Do Katrina Kaif, Aishwarya Rai Bachchan and Freida Pinto boost sale of magazines?

While every heroine — A-lister or otherwise — grace the covers of magazines, here are the ones who actually manage to sell more magazines

The cover girl on a fashion magazine is always the topic of intense debate and discussions among the glossy addicts. What is it that sells the cover? How crucial is the presence of a Bollywood heroine on it? Does it guarantee a sell out? We check which heroine on a magazine cover has maximum sales. Which translates into which actress the readers actually want to know more about. Read on…

Katrina Kaif: Most popular cover

Nishat Fatima, Editor, Harper’s Bazaar says, “The 2013 anniversary issue cover with Katrina Kaif in monochrome was our most popular cover last year followed very closely by Priyanka Chopra on the Jan-February. The Katrina cover had a very strong, very clear fashion direction (black and white was huge last spring) plus the March issue is always a special one as it’s our anniversary issue. I’d attribute both reasons for its performance. The Kareena Kapoor-Saif Ali Khan October 2013 cover, their first together after their marriage also generated a lot of buzz, not only because we were the first to get them — it was a coup — but also because it coincided with their first wedding year anniversary and further because the shoot inside was so of-the-moment with its paparazzi theme and instagrammish effects.”

Freida Pinto

Mehernaaz Dhondy, Editor, Grazia India says, “Our anniversary issue (April 2013) featuring Freida Pinto was the best selling cover in the last one year. The anniversary issues always do better than the others, plus Freida hadn’t been on the cover of any other Indian fashion magazine in quite a while, so the novelty factor also gets the sales going. We tried something unconventional with her in terms of styling – and it worked very well.”

About fashion risk, she adds, “While we try to strike a balance between actress and model covers, we are a country that’s obsessed with Bollywood – it’s no secret. Sometimes risks backfire, but then what’s fashion without taking a risk.”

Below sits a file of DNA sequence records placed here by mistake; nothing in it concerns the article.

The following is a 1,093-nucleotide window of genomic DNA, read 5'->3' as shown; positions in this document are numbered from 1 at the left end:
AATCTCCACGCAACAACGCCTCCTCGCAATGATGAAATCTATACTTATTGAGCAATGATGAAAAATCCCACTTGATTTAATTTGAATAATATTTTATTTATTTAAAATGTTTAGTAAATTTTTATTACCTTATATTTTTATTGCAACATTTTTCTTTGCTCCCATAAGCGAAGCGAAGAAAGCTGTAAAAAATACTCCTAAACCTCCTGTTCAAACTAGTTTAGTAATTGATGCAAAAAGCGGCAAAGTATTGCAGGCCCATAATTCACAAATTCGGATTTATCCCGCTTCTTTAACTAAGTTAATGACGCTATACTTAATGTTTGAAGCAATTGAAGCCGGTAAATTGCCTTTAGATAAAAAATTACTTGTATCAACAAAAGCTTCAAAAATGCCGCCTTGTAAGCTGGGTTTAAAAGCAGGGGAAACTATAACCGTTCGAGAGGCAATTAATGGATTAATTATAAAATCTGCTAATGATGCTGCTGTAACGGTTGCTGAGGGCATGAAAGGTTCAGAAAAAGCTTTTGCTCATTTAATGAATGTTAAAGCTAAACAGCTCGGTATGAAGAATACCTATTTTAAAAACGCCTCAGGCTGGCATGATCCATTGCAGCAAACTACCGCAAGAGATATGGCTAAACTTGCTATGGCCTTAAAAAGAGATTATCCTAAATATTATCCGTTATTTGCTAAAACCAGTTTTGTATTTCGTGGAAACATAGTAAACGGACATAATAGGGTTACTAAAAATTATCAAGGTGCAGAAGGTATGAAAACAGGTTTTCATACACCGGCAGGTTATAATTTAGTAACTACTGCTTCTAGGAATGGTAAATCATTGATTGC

Aishwarya Rai Bachchan

Superna Motwane, Editor-in-chief Noblesse says, “It depends on the timing of the issue and the topicality of the star. The Ash Noblesse cover did well because she made an appearance after a long sabbatical she took because of the baby. In L’Officiel, the SRK cover with 8 models did well and also it was the most talked-about issue. Also, Amitabh Bachchan on the cover of L’Officiel homme did very well. Bollywood covers sell 100 per cent and models have no market.”

Avoid over-exposed heroines

Asmita Aggarwal, former editor of Cosmopolitan says, “I think overexposed celebs like Sonam Kapoor, Sonakshi Sinha, Nargis Fakhri and Alia Bhatt, who have been everywhere, hopping from one cover to another must be avoided. But magazines don’t function according to what sells, but what revenue they are getting and which brand is paying for that cover, so they use that brand ambassador of the product. It is all about surrogate advertising. The magazine business is suffering with Marie Claire and People shutting down, so the rest are only thinking of monetary gains, and not content. It is driven by the idea to make money, not offer fabulous, cutting edge content.”Bollywood star doesn’t mean high sales

* Aishwarya Subramanyam, Editor ELLE says, “It depends on how you define success. A magazine cover that features a Bollywood actor tends to create more buzz than, say, one featuring a model. In my experience however, it doesn’t necessarily translate into higher sales; that’s a bit of a myth. For example, I have seen that putting a celebrity on the cover of a lean month makes almost no difference to how many copies are sold. I think the cover itself has to be a stunner, regardless of who is on it.”

* Nishat adds, “All our model covers (out latest was Jan-Feb 2014) have done just as well as celebrity covers. In fact some of them have done better than celebrity covers.”

“I can’t say which celeb face sells, but I can say that Elle’s new editor Aishwarya Subramanyam has been thinking out of the box with her last cover on the ode to homosexuality, which made the magazine readable. So she avoided a celeb, but made a point with that cover and that for me was the winner,” adds Asmita.